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Coffee Myth: It Makes You Pee

Coffee Myth: It Makes You Pee

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And why coffee myths matter.

The following post is based on an edited LinkedIn post by William (Bill) Murray, NCA President & CEO. See the original post


Recently, there has been interesting coverage in Runner’s World about drinking coffee and exercise, examining the “common wisdom” that coffee makes you pee, and can be a harmful dietetic before a workout.

The science reviewed by RW concluded that coffee “has no impact upon hydration potential or the ability to retain fluid of beverages” (or, is not a diuretic) at standard amounts of around 400 milligrams (mg) — around a 20 oz. cup.

Researchers suggested that the simple volume of fluid consumed may have caused the uric association, rather than an inherent characteristic of coffee.

[Ed. note: However, other bathroom matters may be a different story.]

Why Coffee Myths Matter

There is a lot of independent scientific research on coffee and health as part of a healthy lifestyle. Time and again, the evidence shows that that shows coffee may offer a lot of potential health benefits.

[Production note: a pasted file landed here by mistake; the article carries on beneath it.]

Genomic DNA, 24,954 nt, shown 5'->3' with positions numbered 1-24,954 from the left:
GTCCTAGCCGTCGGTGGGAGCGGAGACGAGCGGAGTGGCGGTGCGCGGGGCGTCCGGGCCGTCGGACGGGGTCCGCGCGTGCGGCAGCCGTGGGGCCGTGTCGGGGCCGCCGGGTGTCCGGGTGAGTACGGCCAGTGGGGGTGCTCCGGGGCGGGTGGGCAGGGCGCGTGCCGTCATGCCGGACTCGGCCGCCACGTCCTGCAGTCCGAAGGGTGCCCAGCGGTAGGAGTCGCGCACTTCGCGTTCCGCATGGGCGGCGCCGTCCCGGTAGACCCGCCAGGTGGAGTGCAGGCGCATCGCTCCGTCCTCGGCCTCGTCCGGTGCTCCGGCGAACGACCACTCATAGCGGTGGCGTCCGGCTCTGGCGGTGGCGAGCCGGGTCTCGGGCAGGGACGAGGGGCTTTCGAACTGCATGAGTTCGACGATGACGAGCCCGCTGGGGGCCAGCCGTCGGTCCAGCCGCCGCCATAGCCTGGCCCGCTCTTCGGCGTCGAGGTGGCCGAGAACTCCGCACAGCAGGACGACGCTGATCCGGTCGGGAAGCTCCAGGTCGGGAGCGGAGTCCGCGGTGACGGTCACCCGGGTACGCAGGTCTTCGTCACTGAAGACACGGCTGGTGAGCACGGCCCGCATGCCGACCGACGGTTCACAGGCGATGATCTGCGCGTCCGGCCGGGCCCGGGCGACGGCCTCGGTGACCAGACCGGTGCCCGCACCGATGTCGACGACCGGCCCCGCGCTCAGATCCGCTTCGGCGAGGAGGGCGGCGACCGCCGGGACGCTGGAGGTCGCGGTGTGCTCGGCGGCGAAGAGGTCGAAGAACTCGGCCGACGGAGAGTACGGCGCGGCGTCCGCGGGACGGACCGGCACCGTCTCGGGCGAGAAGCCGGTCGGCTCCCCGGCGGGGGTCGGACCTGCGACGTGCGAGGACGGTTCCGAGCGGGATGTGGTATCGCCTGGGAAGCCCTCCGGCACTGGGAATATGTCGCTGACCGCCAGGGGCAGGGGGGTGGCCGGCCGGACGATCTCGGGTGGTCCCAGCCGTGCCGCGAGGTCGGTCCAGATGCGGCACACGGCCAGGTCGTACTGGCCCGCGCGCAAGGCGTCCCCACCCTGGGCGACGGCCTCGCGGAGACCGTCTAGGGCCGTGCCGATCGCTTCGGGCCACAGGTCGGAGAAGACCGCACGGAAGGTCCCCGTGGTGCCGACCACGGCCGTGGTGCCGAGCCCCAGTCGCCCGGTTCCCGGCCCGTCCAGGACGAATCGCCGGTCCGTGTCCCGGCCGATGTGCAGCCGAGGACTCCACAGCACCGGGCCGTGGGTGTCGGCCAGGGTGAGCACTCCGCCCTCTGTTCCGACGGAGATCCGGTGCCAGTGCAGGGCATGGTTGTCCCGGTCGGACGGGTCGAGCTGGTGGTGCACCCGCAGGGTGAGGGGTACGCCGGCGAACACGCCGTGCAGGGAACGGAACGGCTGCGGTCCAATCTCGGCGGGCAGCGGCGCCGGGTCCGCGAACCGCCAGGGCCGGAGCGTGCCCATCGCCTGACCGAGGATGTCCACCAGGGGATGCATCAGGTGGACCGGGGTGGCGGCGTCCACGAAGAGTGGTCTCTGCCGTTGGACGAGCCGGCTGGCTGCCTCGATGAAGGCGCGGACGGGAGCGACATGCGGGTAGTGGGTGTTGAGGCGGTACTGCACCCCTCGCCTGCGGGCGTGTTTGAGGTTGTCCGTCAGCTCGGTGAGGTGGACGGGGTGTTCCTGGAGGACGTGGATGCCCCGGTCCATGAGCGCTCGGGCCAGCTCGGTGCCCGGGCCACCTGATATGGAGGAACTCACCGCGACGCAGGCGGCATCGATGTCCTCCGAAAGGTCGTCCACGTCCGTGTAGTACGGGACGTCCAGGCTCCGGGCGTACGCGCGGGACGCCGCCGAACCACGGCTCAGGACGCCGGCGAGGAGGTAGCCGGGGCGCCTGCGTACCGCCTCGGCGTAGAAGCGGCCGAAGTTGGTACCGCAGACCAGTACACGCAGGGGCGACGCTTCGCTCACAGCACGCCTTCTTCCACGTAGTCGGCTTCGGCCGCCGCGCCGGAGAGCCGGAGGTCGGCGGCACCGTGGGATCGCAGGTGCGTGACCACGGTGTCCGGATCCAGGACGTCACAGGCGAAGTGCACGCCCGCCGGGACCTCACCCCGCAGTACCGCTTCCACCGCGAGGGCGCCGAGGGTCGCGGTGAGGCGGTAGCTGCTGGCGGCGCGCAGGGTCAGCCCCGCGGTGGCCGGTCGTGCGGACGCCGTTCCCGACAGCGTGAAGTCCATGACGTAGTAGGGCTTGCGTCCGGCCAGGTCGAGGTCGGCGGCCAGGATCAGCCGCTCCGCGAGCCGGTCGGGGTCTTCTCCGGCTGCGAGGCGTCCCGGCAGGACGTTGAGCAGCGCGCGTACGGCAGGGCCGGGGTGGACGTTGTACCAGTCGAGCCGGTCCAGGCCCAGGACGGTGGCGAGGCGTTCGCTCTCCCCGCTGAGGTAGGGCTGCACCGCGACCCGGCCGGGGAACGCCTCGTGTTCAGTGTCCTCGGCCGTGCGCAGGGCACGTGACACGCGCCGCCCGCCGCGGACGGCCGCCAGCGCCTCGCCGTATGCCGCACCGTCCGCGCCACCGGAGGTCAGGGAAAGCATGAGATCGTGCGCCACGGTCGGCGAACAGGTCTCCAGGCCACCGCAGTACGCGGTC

Yet coffee still suffers from an undeserved bad reputation. This is for several reasons, including some sloppy science, biased self-reporting, and persistent negative cultural associations. (There have even been attempts to ban the beverage through history.)

This is one reason that the National Coffee Association (NCA) is working with a team of scientists and medical experts to address a compendium of common coffee myths. We’re seeking out third-party, independent research and scientific meta-analyses to challenge what everybody “knows” about coffee.

No matter what the headlines say today, people clearly love their coffee. But over time, these misconceptions may stop them from reaching for a refill — despite the fact that’s where some of the benefits may start to kick in. (While everyone metabolizes caffeine differently, researchers generally recommend around 3-5 cups a day.)

Health and nutrition doesn’t occur in a vacuum. And good decisions need accurate information.

Plus, coffee has been helping you for years and years. Isn’t it time for somebody to help coffee? 

See the original post on LinkedIn

Check out more common coffee myths

Related reading: Behind the Headlines: Coffee, Health, and Research

Please note: The content of this article is for informational purposes only and should not be construed as providing medical advice or guidance. Consult a doctor with any specific questions or concerns. 

This post appeared first on National Coffee Association USA.

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